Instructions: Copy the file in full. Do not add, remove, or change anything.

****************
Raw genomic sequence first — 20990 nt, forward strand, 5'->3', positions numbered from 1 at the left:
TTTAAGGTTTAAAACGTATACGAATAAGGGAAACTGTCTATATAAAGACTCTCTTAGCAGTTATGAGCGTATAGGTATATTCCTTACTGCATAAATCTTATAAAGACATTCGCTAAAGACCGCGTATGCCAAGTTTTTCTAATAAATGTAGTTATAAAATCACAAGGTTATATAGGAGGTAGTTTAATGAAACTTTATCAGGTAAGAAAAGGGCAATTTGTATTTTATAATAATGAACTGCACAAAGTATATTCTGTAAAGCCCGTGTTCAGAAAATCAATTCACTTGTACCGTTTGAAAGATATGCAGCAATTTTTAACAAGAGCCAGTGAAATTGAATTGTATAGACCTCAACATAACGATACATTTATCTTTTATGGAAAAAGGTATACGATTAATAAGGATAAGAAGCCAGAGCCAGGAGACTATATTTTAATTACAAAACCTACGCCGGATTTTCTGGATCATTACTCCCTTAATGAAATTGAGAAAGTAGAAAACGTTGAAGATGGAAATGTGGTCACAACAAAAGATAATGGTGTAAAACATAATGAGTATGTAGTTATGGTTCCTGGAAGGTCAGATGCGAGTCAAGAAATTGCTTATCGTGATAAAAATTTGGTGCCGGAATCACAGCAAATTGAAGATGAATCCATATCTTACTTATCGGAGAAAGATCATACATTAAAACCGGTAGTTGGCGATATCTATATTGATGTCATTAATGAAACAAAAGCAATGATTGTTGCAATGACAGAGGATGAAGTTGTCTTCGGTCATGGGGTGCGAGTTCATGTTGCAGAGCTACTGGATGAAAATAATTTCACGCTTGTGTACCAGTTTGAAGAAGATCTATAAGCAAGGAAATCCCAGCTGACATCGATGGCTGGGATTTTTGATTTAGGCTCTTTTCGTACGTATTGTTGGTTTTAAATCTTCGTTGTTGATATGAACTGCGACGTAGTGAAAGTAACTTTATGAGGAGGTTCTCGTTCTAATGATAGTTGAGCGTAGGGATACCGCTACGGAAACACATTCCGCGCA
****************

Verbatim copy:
Raw genomic sequence first — 20990 nt, forward strand, 5'->3', positions numbered from 1 at the left:
TTTAAGGTTTAAAACGTATACGAATAAGGGAAACTGTCTATATAAAGACTCTCTTAGCAGTTATGAGCGTATAGGTATATTCCTTACTGCATAAATCTTATAAAGACATTCGCTAAAGACCGCGTATGCCAAGTTTTTCTAATAAATGTAGTTATAAAATCACAAGGTTATATAGGAGGTAGTTTAATGAAACTTTATCAGGTAAGAAAAGGGCAATTTGTATTTTATAATAATGAACTGCACAAAGTATATTCTGTAAAGCCCGTGTTCAGAAAATCAATTCACTTGTACCGTTTGAAAGATATGCAGCAATTTTTAACAAGAGCCAGTGAAATTGAATTGTATAGACCTCAACATAACGATACATTTATCTTTTATGGAAAAAGGTATACGATTAATAAGGATAAGAAGCCAGAGCCAGGAGACTATATTTTAATTACAAAACCTACGCCGGATTTTCTGGATCATTACTCCCTTAATGAAATTGAGAAAGTAGAAAACGTTGAAGATGGAAATGTGGTCACAACAAAAGATAATGGTGTAAAACATAATGAGTATGTAGTTATGGTTCCTGGAAGGTCAGATGCGAGTCAAGAAATTGCTTATCGTGATAAAAATTTGGTGCCGGAATCACAGCAAATTGAAGATGAATCCATATCTTACTTATCGGAGAAAGATCATACATTAAAACCGGTAGTTGGCGATATCTATATTGATGTCATTAATGAAACAAAAGCAATGATTGTTGCAATGACAGAGGATGAAGTTGTCTTCGGTCATGGGGTGCGAGTTCATGTTGCAGAGCTACTGGATGAAAATAATTTCACGCTTGTGTACCAGTTTGAAGAAGATCTATAAGCAAGGAAATCCCAGCTGACATCGATGGCTGGGATTTTTGATTTAGGCTCTTTTCGTACGTATTGTTGGTTTTAAATCTTCGTTGTTGATATGAACTGCGACGTAGTGAAAGTAACTTTATGAGGAGGTTCTCGTTCTAATGATAGTTGAGCGTAGGGATACCGCTACGGAAACACATTCCGCGCA